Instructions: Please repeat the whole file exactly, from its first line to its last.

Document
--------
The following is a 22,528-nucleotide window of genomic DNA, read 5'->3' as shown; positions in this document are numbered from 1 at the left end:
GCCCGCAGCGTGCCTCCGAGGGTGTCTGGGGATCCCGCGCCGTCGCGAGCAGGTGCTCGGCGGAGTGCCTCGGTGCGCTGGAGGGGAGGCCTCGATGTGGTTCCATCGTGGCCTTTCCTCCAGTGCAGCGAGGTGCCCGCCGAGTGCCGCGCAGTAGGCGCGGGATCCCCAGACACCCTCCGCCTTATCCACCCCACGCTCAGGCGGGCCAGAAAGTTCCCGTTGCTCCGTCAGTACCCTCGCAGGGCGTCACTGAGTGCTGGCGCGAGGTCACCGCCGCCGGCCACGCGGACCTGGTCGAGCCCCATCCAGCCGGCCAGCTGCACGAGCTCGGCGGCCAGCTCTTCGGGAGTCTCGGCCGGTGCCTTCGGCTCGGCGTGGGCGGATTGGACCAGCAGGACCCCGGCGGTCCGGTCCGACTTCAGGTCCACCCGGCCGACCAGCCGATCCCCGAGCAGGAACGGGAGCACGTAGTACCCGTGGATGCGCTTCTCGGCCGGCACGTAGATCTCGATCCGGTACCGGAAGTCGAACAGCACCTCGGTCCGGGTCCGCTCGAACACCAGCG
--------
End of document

The following is a 22,528-nucleotide window of genomic DNA, read 5'->3' as shown; positions in this document are numbered from 1 at the left end:
GCCCGCAGCGTGCCTCCGAGGGTGTCTGGGGATCCCGCGCCGTCGCGAGCAGGTGCTCGGCGGAGTGCCTCGGTGCGCTGGAGGGGAGGCCTCGATGTGGTTCCATCGTGGCCTTTCCTCCAGTGCAGCGAGGTGCCCGCCGAGTGCCGCGCAGTAGGCGCGGGATCCCCAGACACCCTCCGCCTTATCCACCCCACGCTCAGGCGGGCCAGAAAGTTCCCGTTGCTCCGTCAGTACCCTCGCAGGGCGTCACTGAGTGCTGGCGCGAGGTCACCGCCGCCGGCCACGCGGACCTGGTCGAGCCCCATCCAGCCGGCCAGCTGCACGAGCTCGGCGGCCAGCTCTTCGGGAGTCTCGGCCGGTGCCTTCGGCTCGGCGTGGGCGGATTGGACCAGCAGGACCCCGGCGGTCCGGTCCGACTTCAGGTCCACCCGGCCGACCAGCCGATCCCCGAGCAGGAACGGGAGCACGTAGTACCCGTGGATGCGCTTCTCGGCCGGCACGTAGATCTCGATCCGGTACCGGAAGTCGAACAGCACCTCGGTCCGGGTCCGCTCGAACACCAGCG